According to Truman, America could not "remain healthy and happy in the same world where millions of human beings are starving." He pledged "a bold new program for making the benefits of our scientific advances and industrial progress available for the improvement and growth of underdeveloped areas." Encountering very little opposition from Congress, the original appropriation for this purpose was $34.5 million, a figure that by 1952 had grown to $147.9 million not including the massive donations of private American companies that wished to help advance the same noble cause. By the 1970s, the American government had spent more than $150 billion on foreign aid two thirds of it outside of Western Europe spawning pockets of prosperity widely over the globe. As historian Paul Johnson observes, "This effort, in absolute or relative terms, was wholly without precedent in human history, and is likely to remain the biggest single act of generosity on record."

To this day, America’s remarkable record of aid to other nations continues unabated and of course unappreciated by critics worldwide whose own nations, incidentally, give virtually nothing to anyone. In 1998, U.S. foreign grants and credits to Western Europe totaled $258 million; to Eastern Europe $1.8 billion; to the Near East and South Asia $5 billion; to Africa $1.3 billion; to the Far East $735 million, to Canada and Central and South America $987 million.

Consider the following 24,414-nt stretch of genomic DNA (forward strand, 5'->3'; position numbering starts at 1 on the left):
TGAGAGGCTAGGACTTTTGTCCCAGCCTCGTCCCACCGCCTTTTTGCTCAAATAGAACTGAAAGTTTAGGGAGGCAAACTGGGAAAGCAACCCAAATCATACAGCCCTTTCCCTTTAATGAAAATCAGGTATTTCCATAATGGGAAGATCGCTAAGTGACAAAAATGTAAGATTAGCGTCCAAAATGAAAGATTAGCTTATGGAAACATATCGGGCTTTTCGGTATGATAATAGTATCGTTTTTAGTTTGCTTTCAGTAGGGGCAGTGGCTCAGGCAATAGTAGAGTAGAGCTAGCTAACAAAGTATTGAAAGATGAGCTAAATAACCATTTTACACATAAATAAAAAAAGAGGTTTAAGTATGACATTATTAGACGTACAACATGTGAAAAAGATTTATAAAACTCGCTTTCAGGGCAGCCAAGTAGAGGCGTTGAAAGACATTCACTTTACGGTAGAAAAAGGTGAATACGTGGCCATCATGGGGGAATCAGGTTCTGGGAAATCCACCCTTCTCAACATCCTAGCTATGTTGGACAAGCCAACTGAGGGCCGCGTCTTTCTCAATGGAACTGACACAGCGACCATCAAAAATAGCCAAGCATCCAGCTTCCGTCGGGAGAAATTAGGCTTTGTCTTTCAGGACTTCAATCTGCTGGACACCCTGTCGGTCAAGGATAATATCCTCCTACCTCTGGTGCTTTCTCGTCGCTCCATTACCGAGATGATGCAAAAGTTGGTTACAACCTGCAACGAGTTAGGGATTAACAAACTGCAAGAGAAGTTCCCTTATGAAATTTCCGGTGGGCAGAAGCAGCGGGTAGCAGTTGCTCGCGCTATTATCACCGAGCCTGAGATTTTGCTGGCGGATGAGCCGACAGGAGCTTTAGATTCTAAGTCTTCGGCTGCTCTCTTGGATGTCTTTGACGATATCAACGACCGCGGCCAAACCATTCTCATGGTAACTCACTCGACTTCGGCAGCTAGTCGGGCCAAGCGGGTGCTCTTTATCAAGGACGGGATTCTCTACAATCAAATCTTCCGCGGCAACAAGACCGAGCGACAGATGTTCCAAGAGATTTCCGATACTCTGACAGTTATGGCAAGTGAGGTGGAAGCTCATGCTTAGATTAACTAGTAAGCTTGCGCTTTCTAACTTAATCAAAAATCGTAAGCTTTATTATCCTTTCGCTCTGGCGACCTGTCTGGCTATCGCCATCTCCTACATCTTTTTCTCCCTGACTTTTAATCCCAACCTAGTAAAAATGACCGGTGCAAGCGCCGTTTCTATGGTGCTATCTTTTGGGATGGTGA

When natural disasters such as earthquakes and floods strike other nations, no country on earth responds with greater alacrity or generosity than ours. When famine and disease decimate foreign populations, America is almost always the first and sometimes the only nation in the world to lend assistance. Recall, for instance, that in the 1980s Ethiopia was gripped by a brutal civil war into which almost all its government funds were poured even while the country was ravaged by famine. The U.S. sent enormous amounts of aid, yet was criticized by Ethiopian president Mengistu for not sending more. Presumably Mengistu expected American taxpayers to help defray the cost of the $100 million celebration he had held during the height of the famine to commemorate the tenth anniversary of Ethiopia’s socialist revolution.

When civil war and famine killed at least 300,000 people in Somalia a decade ago, America once again sent large quantities of food and medicine. When it was learned that the war’s combatants were heartlessly stealing most of the relief packages even while the country had become filled with wretched, walking skeletons it was only with U.S. leadership in 1992’s Operation Restore Hope that the situation began to improve. American soldiers, joined by troops from several other countries, were sent to Somalia to ensure the proper distribution of life-saving resources.